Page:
I think that I have been lucky to have had the best job ever working for a Society that offers so much to its members and to its staff.
When I started with the Society in March 1988, information was very difficult to find; we certainly did not have the access to computers and to information resources that we do today. As a result the Society produced information bulletins for members and for Health Professionals that were sent out four times a year covering all aspects of living with Multiple Sclerosis and Parkinson’s. These bulletins were sent to various individuals throughout the country and to Regions; to the extent that Canterbury became very well known as the go-to place for evidence-based resources.
The Society also saw value in live-in weeks/weekends as ways of educating and supporting people when newly diagnosed. My first month in my role as Community Resources Co-ordinator saw me attend a newly diagnosed weekend for people with MS and their families at Pudding Hill Leisure Resort, a venue just outside Methven; and a live-in week for people with Parkinson’s and their spouses at the same place. The Parkinson’s Live-in Weeks continued to be held annually and the MS bi-annually.
For these events to be successful, staff purchased all the supplies, cooked all the meals, assisted with cares, were responsible for group work and also provided social opportunities. I well remember jet boating at Rakaia Gorge; tethered balloon rides; and horse riding and hiking around the foothills. Support to individuals and their families continued to be a pivotal service.
To ensure that my knowledge and skills were current, I went to several MS Consortium Conferences in America and to the Australasian Parkinson’s Conferences. I also spent three week in Canada and America, visiting MS Societies and Parkinson’s Centres and looking for resources to bring back to the Society–information that was unavailable in NZ. The Society still uses some of them today.
As my role changed within the Society, so did the programmes offered to members. No longer did we need to produce information resources and the need for live-in weeks became less significant. The next major changes were the development of the Physiotherapy services, moving from Parkinson’s exercises being held in the hall (often up to 17 people at a session) to the format offered today. It was very exciting to be involved in the development of the gym, the sourcing of equipment to meet the needs of members, and the employment of full-time Physiotherapists.
When the new injectable medications were funded in 1999 for people with MS, the Society saw the need to be involved in supporting people manage these treatments; we worked with Neurologists and the drug companies to ensure that this was able to be implemented. The development of the Living Well with Parkinson’s and the Fatigue Programme, Minimise Fatigue Maximise Life, were also highlights, as was the privilege of working alongside Jessie Snowdon and Dr Hilda Mulligan.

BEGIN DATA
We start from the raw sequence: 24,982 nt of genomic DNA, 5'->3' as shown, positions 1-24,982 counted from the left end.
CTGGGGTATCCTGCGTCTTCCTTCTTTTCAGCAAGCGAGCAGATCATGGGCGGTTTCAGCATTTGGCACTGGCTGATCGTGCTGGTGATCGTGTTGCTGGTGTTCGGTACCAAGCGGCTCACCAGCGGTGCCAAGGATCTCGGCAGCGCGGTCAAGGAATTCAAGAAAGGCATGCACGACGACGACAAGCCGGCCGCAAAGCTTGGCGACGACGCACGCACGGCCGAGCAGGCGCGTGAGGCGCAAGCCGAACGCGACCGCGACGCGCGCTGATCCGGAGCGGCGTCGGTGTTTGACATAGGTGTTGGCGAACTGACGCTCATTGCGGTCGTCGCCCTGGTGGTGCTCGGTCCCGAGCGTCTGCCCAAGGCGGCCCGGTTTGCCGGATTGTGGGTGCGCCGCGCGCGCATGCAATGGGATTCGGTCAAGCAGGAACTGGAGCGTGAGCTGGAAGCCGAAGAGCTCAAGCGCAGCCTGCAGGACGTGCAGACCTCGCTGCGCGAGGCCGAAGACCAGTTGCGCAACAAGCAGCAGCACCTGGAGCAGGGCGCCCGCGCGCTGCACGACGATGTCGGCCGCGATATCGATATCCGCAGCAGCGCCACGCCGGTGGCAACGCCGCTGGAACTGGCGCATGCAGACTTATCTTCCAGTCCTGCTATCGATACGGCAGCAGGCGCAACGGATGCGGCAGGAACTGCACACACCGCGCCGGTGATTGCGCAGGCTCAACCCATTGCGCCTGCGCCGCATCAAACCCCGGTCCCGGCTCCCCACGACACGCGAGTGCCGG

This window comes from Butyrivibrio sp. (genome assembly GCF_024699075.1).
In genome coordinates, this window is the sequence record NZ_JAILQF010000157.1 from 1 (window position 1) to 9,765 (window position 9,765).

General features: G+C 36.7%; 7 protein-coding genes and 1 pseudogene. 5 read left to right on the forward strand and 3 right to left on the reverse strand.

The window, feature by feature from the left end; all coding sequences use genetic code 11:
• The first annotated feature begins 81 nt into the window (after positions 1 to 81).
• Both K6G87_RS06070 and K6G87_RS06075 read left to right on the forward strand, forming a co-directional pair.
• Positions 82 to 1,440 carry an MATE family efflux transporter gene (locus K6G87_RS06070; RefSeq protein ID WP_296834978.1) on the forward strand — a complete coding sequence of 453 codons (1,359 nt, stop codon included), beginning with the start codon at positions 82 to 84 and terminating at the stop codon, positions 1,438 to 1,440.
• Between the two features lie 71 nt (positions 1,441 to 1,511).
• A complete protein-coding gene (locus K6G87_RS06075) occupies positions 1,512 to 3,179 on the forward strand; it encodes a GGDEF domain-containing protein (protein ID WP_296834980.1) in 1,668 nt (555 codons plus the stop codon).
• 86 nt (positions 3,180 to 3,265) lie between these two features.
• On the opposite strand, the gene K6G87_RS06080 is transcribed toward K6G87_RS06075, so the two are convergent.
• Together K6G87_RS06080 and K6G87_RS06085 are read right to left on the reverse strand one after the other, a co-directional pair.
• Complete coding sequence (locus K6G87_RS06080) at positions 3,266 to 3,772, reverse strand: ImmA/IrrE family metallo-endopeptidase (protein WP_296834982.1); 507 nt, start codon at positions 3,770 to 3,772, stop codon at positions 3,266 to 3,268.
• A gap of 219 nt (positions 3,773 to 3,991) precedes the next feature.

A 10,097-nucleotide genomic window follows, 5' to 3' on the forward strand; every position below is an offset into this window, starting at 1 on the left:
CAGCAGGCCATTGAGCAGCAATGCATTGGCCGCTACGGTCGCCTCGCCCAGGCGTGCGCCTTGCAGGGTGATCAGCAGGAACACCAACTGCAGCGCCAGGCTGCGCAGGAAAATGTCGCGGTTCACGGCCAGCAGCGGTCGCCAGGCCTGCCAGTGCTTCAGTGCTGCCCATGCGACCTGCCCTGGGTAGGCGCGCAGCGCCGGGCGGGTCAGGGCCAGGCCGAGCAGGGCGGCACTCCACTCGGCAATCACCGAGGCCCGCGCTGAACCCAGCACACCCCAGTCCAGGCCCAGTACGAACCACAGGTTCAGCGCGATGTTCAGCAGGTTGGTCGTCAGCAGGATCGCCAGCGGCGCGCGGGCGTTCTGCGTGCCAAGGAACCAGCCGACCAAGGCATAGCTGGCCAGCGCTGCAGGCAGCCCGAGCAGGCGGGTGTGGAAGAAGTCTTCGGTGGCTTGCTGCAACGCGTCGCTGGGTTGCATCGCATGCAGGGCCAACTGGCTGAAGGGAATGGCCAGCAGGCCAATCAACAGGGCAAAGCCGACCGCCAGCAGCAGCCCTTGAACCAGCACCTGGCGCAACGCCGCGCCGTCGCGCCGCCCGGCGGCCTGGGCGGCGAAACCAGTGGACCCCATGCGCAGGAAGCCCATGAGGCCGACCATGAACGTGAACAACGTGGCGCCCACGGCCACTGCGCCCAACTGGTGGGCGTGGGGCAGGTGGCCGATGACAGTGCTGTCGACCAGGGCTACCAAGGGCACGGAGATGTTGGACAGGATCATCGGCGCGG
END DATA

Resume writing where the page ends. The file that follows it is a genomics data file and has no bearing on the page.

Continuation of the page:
I must acknowledge the thousands of people I have met over my time with the Society–you have shared so much with me over these years. Your strength, courage and determination continue to inspire me. You have shared your journey with me and I know that the Society has been and will continue to support you.
The Health Professionals who work with members, you have made my job and that of the staff so much easier by your willingness to work as a team and by your acknowledgement of the work the Society offers.
The Board, you continued to challenge me and to support me to ensure service provision is where it should be; I thank you for all the hours you so freely give to the work of the Society. To Malcolm Rickerby, we have been criticised, ostracised and chastised all in the name of ensuring that services to people with MS and Parkinson’s are where and what they should be at a National level. We still have some mountains to climb but have achieved so much over the years. Your support to me has been incredible and I thank you for this.
To my wonderful, dedicated and compassionate staff, you all work so hard so that members and families receive information and support services. You have all contributed so much to my life and to the work of the Society. I thank you for your friendship and kindness to me. Your professionalism is second to none and I know that the Society is in good heart. I will miss you all.
I know that the Society will go from strength to strength; I feel so very privileged to have played a part in the development of service provision to people with MS and Parkinson’s. Go well, stay safe–I will miss you all so very much.
My family have been so involved in several areas of the Society, from child minding at the Live –in Weekends, waitressing at the fund raising French Breakfast; collecting for the Street Appeal, attending the Fun Walk; making my life easier. I promise that I will be the best and cheapest child minder for them. My husband Brian who has been the Society’s handyman, office furniture mover, Street Appeal and Golf Tournament co-ordinator, and car cleaner: Brian retired two years ago and is already saying to me, “You are not going to mess up my routine”. Well, yes I am; but I am excited about spending quality time with you.
With warm regards